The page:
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George Washington Quotes

These George Washington Quotes come from the year 1776 and are part of our larger series of quotes by George Washington (links to more are at the bottom). Many of these quotes are taken from his correspondence with John Hancock who was then the President of Congress, others come from his General Orders to the Continental Army and give a good idea of how he ran and organized it. In these George Washington Quotes, he talks of the importance of training for military soldiers, the importance of good leadership among senior officers and requires all the soldiers to go to church on Sundays. There are links to more George Washington Quotes before and after 1776 at the bottom of the page.

George Washington


George Washington Quotes

"To expect... the same service from raw and undisciplined recruits, as from veteran soldiers, is to expect what never did and perhaps never will happen. Men, who are familiarized to danger, meet it without shrinking; whereas troops unused to service often apprehend danger where no danger is." - Letter to John Hancock, President of Congress, February 9, 1776

"All officers, non-commissioned officers and soldiers are positively forbid playing at cards, and other games of chance. At this time of public distress, men may find enough to do in the service of their God, and their Country, without abandoning themselves to vice and immorality." - General Orders, February 26, 1776

"I thank you most sincerely for your polite notice of me in the elegant lines you enclosed; and however undeserving I may be of such encomium and panegyric [lofty praise], the style and manner exhibit a striking proof of your great poetical talents. In honor of which, and as a tribute justly due to you, I would have published the poem had I not been apprehensive that, while I only meant to give the world this new instance of your genius, I might have incurred the imputation of vanity. This, and nothing else, determined me not to give it place in the public prints. If you should ever come to Cambridge, or near Head Quarters, I shall be happy to see a person so favored by the muses and to whom nature has been so liberal and beneficent in her dispensations." - Letter to Phyllis Wheatley (a black poet), February 28, 1776

"Thursday the seventh Instant, being set apart by the Honourable the Legislature of this province, as a day of fasting, prayer, and humiliation, to implore the Lord, and Giver of all victory, to pardon our manifold sins and wickedness's, and that it would please him to bless the Continental Arms, with his divine favour and protection' - All Officers, and Soldiers, are strictly enjoined to pay all due reverence, and attention on that day, to the sacred duties due to the Lord of hosts, for his mercies already received, and for those blessings, which our Holiness and Uprightness of life can alone encourage us to hope through his mercy to obtain." - General Orders, March 6, 1776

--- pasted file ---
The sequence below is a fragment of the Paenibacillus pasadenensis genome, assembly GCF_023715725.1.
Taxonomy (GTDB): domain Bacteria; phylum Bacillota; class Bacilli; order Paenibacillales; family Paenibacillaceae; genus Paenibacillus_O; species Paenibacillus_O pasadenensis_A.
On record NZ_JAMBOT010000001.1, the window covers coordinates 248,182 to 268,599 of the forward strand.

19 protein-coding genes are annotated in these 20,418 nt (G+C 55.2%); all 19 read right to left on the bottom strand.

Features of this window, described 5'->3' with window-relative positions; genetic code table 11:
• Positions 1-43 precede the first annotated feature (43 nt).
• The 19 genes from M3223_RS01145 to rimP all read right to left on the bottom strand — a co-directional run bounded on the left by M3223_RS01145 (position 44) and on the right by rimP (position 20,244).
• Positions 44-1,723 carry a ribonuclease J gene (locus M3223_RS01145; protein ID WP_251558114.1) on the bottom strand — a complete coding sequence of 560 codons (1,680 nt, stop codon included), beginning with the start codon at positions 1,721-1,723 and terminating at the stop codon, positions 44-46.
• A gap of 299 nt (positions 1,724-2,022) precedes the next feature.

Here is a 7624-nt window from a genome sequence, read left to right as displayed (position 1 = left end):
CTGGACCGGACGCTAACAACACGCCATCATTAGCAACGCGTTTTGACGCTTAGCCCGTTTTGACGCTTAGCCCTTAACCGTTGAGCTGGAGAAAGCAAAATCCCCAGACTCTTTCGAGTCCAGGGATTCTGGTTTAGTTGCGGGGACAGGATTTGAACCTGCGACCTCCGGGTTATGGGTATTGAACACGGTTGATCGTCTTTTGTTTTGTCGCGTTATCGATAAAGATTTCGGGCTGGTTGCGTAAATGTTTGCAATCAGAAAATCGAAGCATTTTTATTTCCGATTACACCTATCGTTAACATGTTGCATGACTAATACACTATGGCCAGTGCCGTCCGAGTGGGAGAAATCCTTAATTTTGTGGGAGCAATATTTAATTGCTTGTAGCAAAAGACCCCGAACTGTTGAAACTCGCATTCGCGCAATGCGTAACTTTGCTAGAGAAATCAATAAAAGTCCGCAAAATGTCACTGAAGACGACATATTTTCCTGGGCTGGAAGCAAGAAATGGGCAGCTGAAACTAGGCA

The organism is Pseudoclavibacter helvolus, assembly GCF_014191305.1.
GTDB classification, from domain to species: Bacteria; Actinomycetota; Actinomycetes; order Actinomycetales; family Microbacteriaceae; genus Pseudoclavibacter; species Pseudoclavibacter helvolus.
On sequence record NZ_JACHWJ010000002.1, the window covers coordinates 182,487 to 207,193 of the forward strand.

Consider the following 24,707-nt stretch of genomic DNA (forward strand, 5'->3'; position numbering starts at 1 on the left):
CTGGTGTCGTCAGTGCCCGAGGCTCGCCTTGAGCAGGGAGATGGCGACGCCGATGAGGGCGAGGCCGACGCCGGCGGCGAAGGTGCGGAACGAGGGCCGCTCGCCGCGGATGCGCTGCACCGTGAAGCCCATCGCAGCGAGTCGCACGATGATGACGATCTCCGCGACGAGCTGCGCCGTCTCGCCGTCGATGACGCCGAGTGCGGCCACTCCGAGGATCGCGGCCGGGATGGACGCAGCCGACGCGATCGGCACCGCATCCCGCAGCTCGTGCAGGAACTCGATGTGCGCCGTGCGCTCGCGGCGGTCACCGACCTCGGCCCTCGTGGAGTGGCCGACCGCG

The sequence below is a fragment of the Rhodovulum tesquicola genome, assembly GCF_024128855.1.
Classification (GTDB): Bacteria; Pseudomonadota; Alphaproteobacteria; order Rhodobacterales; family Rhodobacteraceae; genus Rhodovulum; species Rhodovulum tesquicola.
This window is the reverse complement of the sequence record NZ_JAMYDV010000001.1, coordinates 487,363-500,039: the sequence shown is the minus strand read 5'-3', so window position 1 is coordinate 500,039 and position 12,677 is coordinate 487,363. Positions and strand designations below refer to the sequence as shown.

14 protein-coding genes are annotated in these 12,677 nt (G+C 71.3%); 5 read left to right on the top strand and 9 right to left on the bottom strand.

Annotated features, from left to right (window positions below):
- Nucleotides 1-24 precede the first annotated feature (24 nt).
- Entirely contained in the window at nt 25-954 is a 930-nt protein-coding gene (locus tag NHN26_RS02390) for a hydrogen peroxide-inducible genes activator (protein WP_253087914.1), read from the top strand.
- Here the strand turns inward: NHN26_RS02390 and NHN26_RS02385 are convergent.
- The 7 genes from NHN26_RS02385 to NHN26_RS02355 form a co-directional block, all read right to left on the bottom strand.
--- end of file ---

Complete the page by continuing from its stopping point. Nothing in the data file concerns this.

"I believe I may with great truth affirm that no man perhaps since the first institution of armies ever commanded one under more difficult circumstances than I have done. To enumerate the particulars would fill a volume. Many of the difficulties and distresses were of so peculiar a cast that, in order to conceal them from the enemy, I was obliged to conceal them from my friends, and indeed from my own army, thereby subjecting my conduct to interpretations unfavorable to my character, especially by those at a distance who could not in the smallest degree be acquainted with the springs that governed it." - Letter to John Augustine Washington, March 31, 1776

Some more George Washington Quotes for you!

"No person wishes more to save money to the public, than I do; and no person has aimed more at it. But there are some cases in which parsimony may be ill-laced." - Letter to John Hancock, President of Congress, April 23, 1776

"Pay strict obedience to the Orders of the Continental Congress, and by their unfeigned, and pious observance of their religious duties, incline the Lord, and Giver of Victory, to prosper our arms." - General Orders, May 15, 1776

"To form a new Government, requires infinite care, and unbounded attention; for if the foundation is badly laid the superstructure must be bad, too. Much time therefore, cannot be bestowed in weighing and digesting matters well. We have, no doubt, some good parts in our present constitution; many bad ones we know we have, wherefore no time can be misspent that is imployed in seperating the Wheat from the Tares. My fear is, that you will all get tired and homesick, the consequence of which will be, that you will patch up some kind of Constitution as defective as the present; this should be avoided, every Man should consider, that he is lending his aid to frame a Constitution which is to render Million's happy, or Miserable, and that a matter of such moment cannot be the Work of a day." - Letter to John Augustine Washington, referring to the making of a new Constitution, May 31, 1776